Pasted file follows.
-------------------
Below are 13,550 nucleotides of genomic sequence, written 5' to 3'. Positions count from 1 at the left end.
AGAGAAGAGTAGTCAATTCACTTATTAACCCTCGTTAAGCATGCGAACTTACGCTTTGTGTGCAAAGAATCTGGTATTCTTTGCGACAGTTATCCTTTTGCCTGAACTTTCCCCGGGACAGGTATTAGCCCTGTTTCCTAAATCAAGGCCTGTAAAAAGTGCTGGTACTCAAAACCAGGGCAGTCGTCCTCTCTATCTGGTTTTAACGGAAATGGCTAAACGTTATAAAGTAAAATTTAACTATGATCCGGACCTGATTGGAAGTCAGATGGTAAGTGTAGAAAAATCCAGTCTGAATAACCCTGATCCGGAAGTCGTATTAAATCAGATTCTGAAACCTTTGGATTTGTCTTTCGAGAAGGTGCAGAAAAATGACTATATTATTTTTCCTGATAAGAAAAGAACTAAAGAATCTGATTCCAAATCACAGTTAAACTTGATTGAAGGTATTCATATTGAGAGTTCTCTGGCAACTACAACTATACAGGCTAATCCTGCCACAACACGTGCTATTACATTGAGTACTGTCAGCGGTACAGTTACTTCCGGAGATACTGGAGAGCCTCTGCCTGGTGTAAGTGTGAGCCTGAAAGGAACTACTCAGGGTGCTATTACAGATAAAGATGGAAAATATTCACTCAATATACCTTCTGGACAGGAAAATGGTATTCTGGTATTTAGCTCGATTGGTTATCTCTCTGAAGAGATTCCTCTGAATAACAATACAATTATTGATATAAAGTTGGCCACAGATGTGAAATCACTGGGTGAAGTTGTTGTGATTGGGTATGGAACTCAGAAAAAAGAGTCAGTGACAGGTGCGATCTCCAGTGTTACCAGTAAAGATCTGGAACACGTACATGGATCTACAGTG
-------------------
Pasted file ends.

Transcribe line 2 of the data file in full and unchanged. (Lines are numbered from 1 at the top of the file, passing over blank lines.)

AGAGAAGAGTAGTCAATTCACTTATTAACCCTCGTTAAGCATGCGAACTTACGCTTTGTGTGCAAAGAATCTGGTATTCTTTGCGACAGTTATCCTTTTGCCTGAACTTTCCCCGGGACAGGTATTAGCCCTGTTTCCTAAATCAAGGCCTGTAAAAAGTGCTGGTACTCAAAACCAGGGCAGTCGTCCTCTCTATCTGGTTTTAACGGAAATGGCTAAACGTTATAAAGTAAAATTTAACTATGATCCGGACCTGATTGGAAGTCAGATGGTAAGTGTAGAAAAATCCAGTCTGAATAACCCTGATCCGGAAGTCGTATTAAATCAGATTCTGAAACCTTTGGATTTGTCTTTCGAGAAGGTGCAGAAAAATGACTATATTATTTTTCCTGATAAGAAAAGAACTAAAGAATCTGATTCCAAATCACAGTTAAACTTGATTGAAGGTATTCATATTGAGAGTTCTCTGGCAACTACAACTATACAGGCTAATCCTGCCACAACACGTGCTATTACATTGAGTACTGTCAGCGGTACAGTTACTTCCGGAGATACTGGAGAGCCTCTGCCTGGTGTAAGTGTGAGCCTGAAAGGAACTACTCAGGGTGCTATTACAGATAAAGATGGAAAATATTCACTCAATATACCTTCTGGACAGGAAAATGGTATTCTGGTATTTAGCTCGATTGGTTATCTCTCTGAAGAGATTCCTCTGAATAACAATACAATTATTGATATAAAGTTGGCCACAGATGTGAAATCACTGGGTGAAGTTGTTGTGATTGGGTATGGAACTCAGAAAAAAGAGTCAGTGACAGGTGCGATCTCCAGTGTTACCAGTAAAGATCTGGAACACGTACATGGATCTACAGTG